Top 10 UK Director Debuts
By Marek Steven
Shifty director Eran Creevy
Eran Creevy’s critically lauded UK thriller Shifty is out now on DVD. Shifty is a fantastic debut film that was rightly critically lauded on theatrical release. The performances, structure and general direction are all flawless in this hard-hitting outer London tale. It suggests Creevy could have a quality career as a successful British filmmaker. He might want to look at the early careers of these 10 fantastic UK directors and at the films that launched their careers…
Arguably the greatest filmmaker to emerge from the UK, Hitchcock did as much as anyone has to shape modern cinema. His very early work is not what he is known for The Man That Knew Too Much (1934) and The 39 Steps (1935) came fairly early in his careers. Hitchcock mastered a variety of styles of cinema, but obviously particularly is known for the suspenseful thriller. His key skill generally was for narrative and for creating an unparalleled audience engagement with his stories.
The influential Roeg exploded onto the film world almost 40 years ago with the psychedelic assault of Performance (1970). His drugs and sex focused debut is actually quite a profound film which is also authentically ‘of it’s time’. The glamour of the gangsters and rock stars is the path into a mediation on identity and the individual. He followed Performance with outback fable Walkabout (1971) and the horror classic Don’t Look Now (1973) before his career sadly waned somewhat.
The visionary British director John Boorman is often sadly overlooked. He switches between genres almost as experiments, and has crafted some of the best cinema of the last 50 years. His true feature debut was the American noir masterpiece Point Blank (1967). Point Blank’s widescreen look is stunning and Lee Marvin packs a huge wallop both then and now. Boorman is also known for Deliverance (1972) and the fantastic epic Excalibur (1981), which looks set to re-made.
Ever since Stephen Frears launched his period deception tale Dangerous Liaisons in 1988, there seems to be surprise the quality of each of his new films. This may change one day as he seems almost incapable of making a bad movie. Take such diverse settings as the US set geekery of High Fidelity (2000) the contemporary London drama of Dirty Pretty Things (2002) and hugely successful biopic The Queen (2006). He is fantastic model for up and coming directors like Shifty’s Creevy.
South Shields born, Ridley Scott is rightly one of the best-known directors of modern times. Scott has made some of the most exciting, influential and visually astonishing movies ever. Some of his key work includes Alien (1979) and Blade Runner (1982), but one of his most overlooked gems is his feature debut The Duellists (1977). The flawless Napoleonic era duelling tale is a stunning, atmospheric tale. Interestingly he looks set to return to finally return to sci-fi (and possibly the Alien series) for his next work.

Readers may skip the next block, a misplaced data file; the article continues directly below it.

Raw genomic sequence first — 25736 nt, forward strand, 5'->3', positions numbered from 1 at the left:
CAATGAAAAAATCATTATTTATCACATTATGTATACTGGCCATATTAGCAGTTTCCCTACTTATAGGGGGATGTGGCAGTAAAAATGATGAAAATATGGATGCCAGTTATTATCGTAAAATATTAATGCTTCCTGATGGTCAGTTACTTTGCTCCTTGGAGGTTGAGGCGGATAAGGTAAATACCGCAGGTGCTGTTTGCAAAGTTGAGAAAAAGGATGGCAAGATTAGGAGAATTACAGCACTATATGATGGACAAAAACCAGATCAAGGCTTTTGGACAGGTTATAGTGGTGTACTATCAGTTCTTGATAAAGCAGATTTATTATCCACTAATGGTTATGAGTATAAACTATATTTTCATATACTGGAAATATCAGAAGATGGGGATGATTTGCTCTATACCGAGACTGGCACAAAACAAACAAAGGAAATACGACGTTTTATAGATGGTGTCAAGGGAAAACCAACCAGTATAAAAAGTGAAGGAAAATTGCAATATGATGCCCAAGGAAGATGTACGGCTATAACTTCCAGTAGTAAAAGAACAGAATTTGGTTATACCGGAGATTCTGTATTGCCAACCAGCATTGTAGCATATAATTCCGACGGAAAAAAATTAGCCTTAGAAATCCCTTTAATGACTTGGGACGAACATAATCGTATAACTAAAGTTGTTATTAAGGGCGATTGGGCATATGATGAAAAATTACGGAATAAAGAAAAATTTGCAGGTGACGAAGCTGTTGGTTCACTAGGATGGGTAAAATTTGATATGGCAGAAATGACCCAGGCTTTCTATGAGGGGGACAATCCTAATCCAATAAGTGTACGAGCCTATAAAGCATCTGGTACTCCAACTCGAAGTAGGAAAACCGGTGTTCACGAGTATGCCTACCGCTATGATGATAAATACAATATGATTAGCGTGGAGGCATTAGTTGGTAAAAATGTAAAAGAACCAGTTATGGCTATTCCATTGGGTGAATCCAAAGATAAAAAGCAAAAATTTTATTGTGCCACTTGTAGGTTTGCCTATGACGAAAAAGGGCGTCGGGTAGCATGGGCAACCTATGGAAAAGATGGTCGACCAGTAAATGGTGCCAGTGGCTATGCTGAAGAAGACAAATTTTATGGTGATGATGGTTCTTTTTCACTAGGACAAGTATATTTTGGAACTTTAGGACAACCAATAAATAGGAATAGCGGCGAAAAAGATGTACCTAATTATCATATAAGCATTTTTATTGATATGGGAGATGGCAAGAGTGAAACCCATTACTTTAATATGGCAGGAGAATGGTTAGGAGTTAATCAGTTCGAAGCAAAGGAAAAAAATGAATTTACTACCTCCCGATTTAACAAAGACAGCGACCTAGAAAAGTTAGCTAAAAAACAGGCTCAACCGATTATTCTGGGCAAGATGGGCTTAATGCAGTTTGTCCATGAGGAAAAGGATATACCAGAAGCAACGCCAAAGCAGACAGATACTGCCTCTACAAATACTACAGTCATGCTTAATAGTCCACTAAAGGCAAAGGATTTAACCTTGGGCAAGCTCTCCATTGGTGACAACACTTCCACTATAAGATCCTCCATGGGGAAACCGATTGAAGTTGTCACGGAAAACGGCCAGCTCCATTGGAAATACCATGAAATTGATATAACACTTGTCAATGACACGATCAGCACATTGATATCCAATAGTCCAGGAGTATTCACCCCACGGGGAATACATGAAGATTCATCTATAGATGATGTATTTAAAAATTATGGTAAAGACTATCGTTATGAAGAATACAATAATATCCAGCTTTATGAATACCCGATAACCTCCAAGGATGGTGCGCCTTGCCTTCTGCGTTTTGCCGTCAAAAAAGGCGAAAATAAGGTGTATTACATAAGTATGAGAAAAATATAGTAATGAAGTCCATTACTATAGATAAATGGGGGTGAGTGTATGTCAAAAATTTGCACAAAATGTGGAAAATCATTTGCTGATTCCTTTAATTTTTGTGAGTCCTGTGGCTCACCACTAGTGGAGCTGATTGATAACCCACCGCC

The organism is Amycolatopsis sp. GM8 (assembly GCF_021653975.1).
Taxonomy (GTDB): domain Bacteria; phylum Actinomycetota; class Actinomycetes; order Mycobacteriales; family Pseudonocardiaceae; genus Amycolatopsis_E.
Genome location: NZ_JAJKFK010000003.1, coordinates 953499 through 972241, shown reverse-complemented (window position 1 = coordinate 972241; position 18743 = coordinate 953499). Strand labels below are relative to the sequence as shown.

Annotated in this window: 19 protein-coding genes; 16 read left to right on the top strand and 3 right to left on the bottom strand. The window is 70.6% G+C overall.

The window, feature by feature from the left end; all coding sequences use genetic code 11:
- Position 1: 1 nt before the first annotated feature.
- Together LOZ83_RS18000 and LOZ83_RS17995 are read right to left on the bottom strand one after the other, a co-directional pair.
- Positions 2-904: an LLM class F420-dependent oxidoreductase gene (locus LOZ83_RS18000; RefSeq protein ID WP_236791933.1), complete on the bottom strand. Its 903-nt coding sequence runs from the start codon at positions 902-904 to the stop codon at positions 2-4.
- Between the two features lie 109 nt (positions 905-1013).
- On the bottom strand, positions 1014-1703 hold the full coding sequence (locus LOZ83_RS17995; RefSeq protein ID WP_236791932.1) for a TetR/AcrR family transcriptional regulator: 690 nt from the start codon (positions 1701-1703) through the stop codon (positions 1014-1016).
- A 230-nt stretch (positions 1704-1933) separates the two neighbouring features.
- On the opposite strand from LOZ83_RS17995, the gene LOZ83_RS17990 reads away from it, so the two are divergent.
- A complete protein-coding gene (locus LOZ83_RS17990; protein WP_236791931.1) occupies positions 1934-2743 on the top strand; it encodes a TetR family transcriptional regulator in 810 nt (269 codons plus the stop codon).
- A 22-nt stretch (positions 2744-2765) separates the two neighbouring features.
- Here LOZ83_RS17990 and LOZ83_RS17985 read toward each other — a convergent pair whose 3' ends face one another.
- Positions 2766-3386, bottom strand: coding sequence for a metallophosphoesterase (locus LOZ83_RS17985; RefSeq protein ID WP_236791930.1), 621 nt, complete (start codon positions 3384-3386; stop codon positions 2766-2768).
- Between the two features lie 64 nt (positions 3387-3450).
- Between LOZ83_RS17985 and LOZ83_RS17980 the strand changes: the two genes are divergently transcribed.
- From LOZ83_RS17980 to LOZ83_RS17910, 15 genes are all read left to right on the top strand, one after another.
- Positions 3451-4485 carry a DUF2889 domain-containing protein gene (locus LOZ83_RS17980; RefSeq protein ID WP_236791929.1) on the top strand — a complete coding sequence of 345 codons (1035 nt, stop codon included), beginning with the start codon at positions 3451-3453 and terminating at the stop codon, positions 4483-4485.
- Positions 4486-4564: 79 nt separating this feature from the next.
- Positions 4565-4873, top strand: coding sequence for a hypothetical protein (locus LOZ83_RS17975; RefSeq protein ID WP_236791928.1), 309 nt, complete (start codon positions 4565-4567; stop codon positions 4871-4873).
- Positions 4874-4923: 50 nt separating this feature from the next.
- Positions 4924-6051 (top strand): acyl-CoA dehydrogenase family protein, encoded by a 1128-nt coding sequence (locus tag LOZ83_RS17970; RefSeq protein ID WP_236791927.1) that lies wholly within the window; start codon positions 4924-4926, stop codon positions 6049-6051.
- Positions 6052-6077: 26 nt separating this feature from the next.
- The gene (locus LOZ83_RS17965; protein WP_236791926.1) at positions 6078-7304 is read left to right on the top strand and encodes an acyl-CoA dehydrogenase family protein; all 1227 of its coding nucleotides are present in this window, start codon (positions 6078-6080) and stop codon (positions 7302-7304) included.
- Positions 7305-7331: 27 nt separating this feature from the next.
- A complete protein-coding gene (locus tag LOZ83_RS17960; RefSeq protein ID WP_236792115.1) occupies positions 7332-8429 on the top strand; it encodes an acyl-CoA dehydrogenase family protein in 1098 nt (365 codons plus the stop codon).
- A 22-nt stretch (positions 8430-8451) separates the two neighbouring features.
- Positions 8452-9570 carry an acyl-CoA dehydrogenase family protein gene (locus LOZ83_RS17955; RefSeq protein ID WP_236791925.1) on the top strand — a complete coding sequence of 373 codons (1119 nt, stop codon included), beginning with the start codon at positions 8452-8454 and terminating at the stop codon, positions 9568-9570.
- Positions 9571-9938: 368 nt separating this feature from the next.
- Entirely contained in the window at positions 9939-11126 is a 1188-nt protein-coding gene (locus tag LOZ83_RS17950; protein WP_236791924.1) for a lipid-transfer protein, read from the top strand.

The kinetic opening credits of the Glasgow set Shallow Grave (1994) announced the arrival of a thrilling directorial new talent. The claustrophobic thriller is actually one of his best films. Boyle has gone on to have regular critical and commercial successes with Trainspotting (1996), 28 Days Later (2002) and of course the behemoth that is Slumdog Millionaire (2008). He has numerous projects on the go, so we can look forward to more hits in the future.
The raw poverty depicted in the TV movie Cathy Come Home shocked BBC viewers in 1966. Loach followed it with the beautiful and poetic ‘kitchen sink’ movie debut Poor Cow (1967). Fantastic performances from Carol White and Terence Stamp (Soderburgh used clips from Poor Cow in his film The Limey) mix sublimely with Loach’s all seeing eye and subtle direction. One of the UK’s most respected directors, Loach also looked at the underclass in great movies like Kes (1970), Riff-Raff (1991) and Sweet Sixteen (2002).
Mike Leigh takes unconventional looking actors and shabby homes and makes them distinctive, beautiful and often very lovable. After some TV work his key early movie was the powerful critical success of Naked (1993). The performance Leigh took from David Thewlis is close to genius. Naked is a tough film that opened the doors for more hard-hitting dramas from up-and-coming directors. He has too many good films to list but the recent Happy-Go-Lucky (2008) is as good an example as any of the unwavering quality of his work.
Working with small budgets, the Nottingham-based Meadows stealthily dipped into the mainstream by making quality films since his feature debut Small Time in 1996. The believe characters and dialogue of Small Time were a sign of things to come in films like the popular Dead Man’s Shoes (2004) and the acclaimed skinhead tale This is England (2006). Much like Creevy’s Shifty, Meadows often makes films that are loosely based on people and situations he has directly experienced.
After making his mark with BBC documentaries Saul Dibb burst onto the feature film world with the hard-hitting Ashley Walters starrer Bullet Boy (2004). The low budget debut covered a controversial area (gun crime in London estates) with taste and subtly that suggested a long career ahead. Following up with the lush Keira Knightly period film The Duchess (2008) proved that the ability to direct believable performances is a skill that works in any setting. The Duchess was a great success and we have a new UK directorial talent to watch.